In first Is Mr Rudd being New South Walesed? and then Modern Australia's problems with delegation and control I discussed some of the current problems as I saw them in Australian public administration. In doing so, I also made the point that the problems were not limited to public administration, but were also to be found in the private sector.
These issues have been much on my mind this week. For that reason, I want to extend my argument a little in this post, using a comment by Lexcen as an entry point. Lexcen wrote:
I agree that it's time for a new management model, one that restores a measure of decentralisation to management and control. However, I have real difficulties with the words "lightning fast communication and the need for quick decisions." To my mind, these words capture one of the core problems in current organisational systems.
When bureaucracy was first implemented it was a system that worked to reign in chaos and it was very successful. These days with lightning fast communication and the need for quick decisions, bureaucracy has outlived its usefulness. It's time for a new management model.
Have you ever noticed that there is something of an inverse relationship between dominant themes in management discussion and on-ground realities?
In the 1980s, the talk was all of new and flexible organisational forms facilitated by the emergence of new computing and communications technology. Yet on the ground, the modern variant of the centralised command and control organisation was establishing itself.
In the 1990s, the importance of people and the need for new approaches to people management came to prominence. On the ground, this was a period of down sizing, retrenchment and restructuring.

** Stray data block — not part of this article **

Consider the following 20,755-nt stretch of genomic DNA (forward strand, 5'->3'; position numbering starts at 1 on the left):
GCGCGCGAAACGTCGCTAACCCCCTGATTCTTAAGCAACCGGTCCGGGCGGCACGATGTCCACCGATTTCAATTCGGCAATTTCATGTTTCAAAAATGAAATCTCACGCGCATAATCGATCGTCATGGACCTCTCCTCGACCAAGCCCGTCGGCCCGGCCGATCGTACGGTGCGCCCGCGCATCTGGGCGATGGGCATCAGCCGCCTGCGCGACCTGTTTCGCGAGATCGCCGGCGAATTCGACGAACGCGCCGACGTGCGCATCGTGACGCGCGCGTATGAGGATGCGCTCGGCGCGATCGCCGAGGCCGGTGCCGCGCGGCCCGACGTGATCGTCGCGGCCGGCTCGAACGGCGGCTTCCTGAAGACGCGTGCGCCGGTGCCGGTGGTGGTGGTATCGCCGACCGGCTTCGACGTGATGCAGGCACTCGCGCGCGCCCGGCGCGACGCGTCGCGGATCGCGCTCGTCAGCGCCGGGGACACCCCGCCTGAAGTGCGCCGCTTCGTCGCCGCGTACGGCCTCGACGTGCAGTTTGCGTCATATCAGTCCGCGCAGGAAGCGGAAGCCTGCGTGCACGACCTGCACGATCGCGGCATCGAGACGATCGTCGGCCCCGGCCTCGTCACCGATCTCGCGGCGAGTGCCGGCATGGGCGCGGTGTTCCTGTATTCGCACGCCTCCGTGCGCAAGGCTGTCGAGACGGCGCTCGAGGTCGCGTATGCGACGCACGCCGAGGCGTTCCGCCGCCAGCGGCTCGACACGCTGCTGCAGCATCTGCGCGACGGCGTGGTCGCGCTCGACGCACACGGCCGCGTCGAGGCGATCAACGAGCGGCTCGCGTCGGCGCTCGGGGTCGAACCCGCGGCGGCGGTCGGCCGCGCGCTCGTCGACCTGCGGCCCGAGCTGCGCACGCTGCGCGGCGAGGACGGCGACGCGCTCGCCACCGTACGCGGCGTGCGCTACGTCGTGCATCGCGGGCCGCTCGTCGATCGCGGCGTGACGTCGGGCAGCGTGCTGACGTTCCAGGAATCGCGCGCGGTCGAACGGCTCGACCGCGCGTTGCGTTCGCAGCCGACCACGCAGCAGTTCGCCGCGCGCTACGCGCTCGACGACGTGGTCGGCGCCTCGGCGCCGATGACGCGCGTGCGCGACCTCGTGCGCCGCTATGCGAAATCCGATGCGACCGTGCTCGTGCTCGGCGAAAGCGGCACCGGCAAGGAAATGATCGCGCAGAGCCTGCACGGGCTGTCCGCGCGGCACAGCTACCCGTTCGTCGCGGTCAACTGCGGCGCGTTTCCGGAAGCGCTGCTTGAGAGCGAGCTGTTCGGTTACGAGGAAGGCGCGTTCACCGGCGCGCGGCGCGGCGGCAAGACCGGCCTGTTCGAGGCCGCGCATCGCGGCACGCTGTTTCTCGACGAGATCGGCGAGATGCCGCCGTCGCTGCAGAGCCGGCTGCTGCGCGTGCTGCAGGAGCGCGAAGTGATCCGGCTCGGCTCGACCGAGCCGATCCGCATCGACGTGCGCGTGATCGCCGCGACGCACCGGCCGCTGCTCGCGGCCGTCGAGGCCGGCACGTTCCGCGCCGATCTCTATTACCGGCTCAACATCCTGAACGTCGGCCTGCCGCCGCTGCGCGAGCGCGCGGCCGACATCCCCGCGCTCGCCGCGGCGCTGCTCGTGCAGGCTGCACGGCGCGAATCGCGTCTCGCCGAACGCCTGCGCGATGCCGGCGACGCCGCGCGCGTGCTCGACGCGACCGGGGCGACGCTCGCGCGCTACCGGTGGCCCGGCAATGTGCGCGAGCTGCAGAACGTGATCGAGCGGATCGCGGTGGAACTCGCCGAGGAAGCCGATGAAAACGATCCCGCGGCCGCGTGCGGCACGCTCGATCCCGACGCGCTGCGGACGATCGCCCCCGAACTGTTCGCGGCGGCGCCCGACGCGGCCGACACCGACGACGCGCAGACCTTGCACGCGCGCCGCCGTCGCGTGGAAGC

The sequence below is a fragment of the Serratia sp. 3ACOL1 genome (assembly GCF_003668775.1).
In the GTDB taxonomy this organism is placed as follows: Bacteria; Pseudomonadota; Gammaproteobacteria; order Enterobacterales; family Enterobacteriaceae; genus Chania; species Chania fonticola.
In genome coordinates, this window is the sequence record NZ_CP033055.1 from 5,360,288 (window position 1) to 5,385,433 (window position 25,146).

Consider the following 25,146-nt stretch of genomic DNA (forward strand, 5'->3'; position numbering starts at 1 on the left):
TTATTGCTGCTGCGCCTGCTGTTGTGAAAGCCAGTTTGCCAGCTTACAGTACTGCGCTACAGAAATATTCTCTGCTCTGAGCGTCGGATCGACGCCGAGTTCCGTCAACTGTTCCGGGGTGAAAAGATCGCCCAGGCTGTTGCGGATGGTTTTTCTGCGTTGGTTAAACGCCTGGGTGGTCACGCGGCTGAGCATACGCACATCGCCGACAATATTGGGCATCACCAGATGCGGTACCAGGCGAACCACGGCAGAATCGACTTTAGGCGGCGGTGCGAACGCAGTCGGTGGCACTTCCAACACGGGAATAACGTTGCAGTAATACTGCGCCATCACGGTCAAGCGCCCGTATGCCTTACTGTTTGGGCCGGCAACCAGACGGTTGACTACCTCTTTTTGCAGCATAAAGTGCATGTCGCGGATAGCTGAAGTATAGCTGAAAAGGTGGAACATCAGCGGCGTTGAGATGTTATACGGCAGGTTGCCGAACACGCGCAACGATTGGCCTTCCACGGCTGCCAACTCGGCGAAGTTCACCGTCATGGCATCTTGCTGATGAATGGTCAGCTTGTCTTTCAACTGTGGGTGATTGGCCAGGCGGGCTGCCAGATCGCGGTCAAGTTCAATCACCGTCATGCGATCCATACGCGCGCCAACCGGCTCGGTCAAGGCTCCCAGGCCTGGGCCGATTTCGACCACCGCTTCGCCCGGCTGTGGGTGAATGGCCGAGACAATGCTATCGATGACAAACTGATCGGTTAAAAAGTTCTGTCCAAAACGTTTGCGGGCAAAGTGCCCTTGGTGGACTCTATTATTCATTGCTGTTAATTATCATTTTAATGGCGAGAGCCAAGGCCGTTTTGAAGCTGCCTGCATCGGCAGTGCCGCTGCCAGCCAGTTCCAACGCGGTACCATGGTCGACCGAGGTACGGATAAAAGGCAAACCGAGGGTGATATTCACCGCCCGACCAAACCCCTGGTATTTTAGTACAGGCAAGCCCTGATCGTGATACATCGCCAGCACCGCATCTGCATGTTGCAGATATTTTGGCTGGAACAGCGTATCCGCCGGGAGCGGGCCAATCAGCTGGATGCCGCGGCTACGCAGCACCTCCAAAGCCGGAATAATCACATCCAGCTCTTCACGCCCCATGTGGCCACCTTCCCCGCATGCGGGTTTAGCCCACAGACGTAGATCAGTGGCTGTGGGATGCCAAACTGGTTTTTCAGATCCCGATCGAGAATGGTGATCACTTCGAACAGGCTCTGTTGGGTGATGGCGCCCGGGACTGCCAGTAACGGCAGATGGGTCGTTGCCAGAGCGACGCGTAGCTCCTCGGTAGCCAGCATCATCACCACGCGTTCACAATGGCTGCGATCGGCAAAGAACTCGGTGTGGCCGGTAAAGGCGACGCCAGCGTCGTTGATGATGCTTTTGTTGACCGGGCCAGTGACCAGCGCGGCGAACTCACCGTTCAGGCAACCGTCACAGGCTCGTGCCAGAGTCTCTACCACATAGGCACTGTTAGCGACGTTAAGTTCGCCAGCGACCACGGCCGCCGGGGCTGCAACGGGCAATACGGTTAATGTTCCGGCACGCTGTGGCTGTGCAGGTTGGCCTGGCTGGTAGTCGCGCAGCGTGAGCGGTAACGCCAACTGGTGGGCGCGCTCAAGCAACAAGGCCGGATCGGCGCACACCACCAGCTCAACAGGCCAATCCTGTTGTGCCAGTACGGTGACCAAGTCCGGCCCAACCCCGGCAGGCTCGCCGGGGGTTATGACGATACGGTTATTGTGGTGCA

The late 1990s and early 2000s saw the emergence of the brand and of brand management. This coincided with the greatest period of brand destruction in world history.
I am sure that you can think of other examples. However, for the moment, my point is that the emphasis we have seen on "lightning fast communication and the need for quick decisions", a recurrent theme in management discussions for the last twenty years, actually falls in the same class.
Modern communications and computing technology allows us to store, process, access and transmit more data and to do so faster. This has had profound behavioural effects.
On Thursday eldest daughter left for London with a friend on her first independent overseas trip. I could not help contrasting this with my first trip.
When I went, my friend and I had passes for Britrail, the London tube and historical houses plus a place to stay when we arrived in London. Yes, we had some ideas as to what we wanted to do, but everything was flexible. Once we got onto the plane, we were free to enter a new world untrammelled by Australia. There was no expectation that we would stay in touch beyond letters or postcards.
Helen's trip is much more tightly planned. Hours were spent on the internet by Helen and especially her mother checking locations, comparing hotels and backpacker accommodation and making bookings. Helen SMSd on arrival in London to say that she had arrived.
Even at this early stage, there was need for quick action and decision.
At Sydney airport, they discovered that the travel agent had made a date mistake affecting a theatre booking. While the girls were in the air, Helen's mum tried via internet and phone to move the booking, or alternatively, find a new one. SMS messages passed through the ether, between Sydney, Hong Kong and London. Unfortunately the mistake could not be fixed, so the girls will have to find their own alternative.
In many ways, Helen's trip is not a bad analogy for the modern organisation.
Computing and communications technology allows things to be more tightly planned, scheduled and controlled. However, this creates a need in itself for more and faster reactive decisions to fix things.